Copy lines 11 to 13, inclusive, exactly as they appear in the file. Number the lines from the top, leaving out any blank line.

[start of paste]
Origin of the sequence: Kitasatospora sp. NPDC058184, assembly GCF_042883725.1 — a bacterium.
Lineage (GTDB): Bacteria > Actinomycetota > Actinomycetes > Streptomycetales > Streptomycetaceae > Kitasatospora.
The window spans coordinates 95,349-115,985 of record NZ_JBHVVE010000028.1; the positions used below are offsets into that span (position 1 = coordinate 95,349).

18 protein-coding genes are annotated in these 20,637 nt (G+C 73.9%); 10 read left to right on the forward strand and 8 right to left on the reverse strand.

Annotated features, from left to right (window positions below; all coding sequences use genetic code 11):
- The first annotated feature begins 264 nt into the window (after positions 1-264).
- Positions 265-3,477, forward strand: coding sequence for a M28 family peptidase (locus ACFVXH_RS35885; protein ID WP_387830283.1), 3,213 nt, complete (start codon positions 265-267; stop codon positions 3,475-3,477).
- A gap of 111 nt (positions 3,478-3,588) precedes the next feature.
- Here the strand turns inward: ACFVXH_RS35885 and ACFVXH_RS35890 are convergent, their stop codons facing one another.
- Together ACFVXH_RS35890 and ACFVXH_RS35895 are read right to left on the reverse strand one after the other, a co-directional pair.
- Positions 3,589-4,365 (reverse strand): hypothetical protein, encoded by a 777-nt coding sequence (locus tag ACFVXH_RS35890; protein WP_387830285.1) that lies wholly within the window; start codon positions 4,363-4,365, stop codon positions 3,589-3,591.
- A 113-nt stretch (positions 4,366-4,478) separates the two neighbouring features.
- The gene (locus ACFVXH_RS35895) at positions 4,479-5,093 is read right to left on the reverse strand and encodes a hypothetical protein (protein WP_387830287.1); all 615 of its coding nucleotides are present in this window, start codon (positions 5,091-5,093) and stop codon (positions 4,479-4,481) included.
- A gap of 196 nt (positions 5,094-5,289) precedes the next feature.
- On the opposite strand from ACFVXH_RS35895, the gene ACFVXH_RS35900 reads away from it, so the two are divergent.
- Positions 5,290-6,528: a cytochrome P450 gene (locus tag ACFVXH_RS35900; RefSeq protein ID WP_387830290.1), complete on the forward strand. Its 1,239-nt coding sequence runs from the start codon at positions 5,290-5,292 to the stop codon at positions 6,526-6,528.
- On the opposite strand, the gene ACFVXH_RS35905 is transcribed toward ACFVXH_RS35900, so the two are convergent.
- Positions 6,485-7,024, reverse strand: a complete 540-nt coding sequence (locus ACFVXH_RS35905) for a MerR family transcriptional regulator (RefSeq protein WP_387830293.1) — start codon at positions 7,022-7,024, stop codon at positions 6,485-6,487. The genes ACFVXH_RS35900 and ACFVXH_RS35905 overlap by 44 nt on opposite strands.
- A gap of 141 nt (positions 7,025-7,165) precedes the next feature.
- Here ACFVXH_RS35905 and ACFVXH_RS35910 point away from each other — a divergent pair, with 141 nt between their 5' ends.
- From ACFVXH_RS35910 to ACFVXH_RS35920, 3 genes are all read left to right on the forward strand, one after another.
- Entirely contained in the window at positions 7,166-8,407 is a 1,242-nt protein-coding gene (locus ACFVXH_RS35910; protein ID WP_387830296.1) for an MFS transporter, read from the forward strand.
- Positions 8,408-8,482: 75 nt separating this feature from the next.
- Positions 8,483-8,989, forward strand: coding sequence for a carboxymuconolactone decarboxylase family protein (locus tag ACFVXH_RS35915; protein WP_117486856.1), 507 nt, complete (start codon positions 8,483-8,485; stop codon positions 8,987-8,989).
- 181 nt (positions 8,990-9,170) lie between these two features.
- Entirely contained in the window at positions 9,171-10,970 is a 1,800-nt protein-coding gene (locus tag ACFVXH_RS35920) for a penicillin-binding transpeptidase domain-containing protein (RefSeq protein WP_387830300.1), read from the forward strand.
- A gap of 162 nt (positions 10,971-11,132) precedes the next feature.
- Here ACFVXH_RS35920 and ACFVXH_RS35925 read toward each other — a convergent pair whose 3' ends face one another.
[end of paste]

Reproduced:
- Positions 3,589-4,365 (reverse strand): hypothetical protein, encoded by a 777-nt coding sequence (locus tag ACFVXH_RS35890; protein WP_387830285.1) that lies wholly within the window; start codon positions 4,363-4,365, stop codon positions 3,589-3,591.
- A 113-nt stretch (positions 4,366-4,478) separates the two neighbouring features.
- The gene (locus ACFVXH_RS35895) at positions 4,479-5,093 is read right to left on the reverse strand and encodes a hypothetical protein (protein WP_387830287.1); all 615 of its coding nucleotides are present in this window, start codon (positions 5,091-5,093) and stop codon (positions 4,479-4,481) included.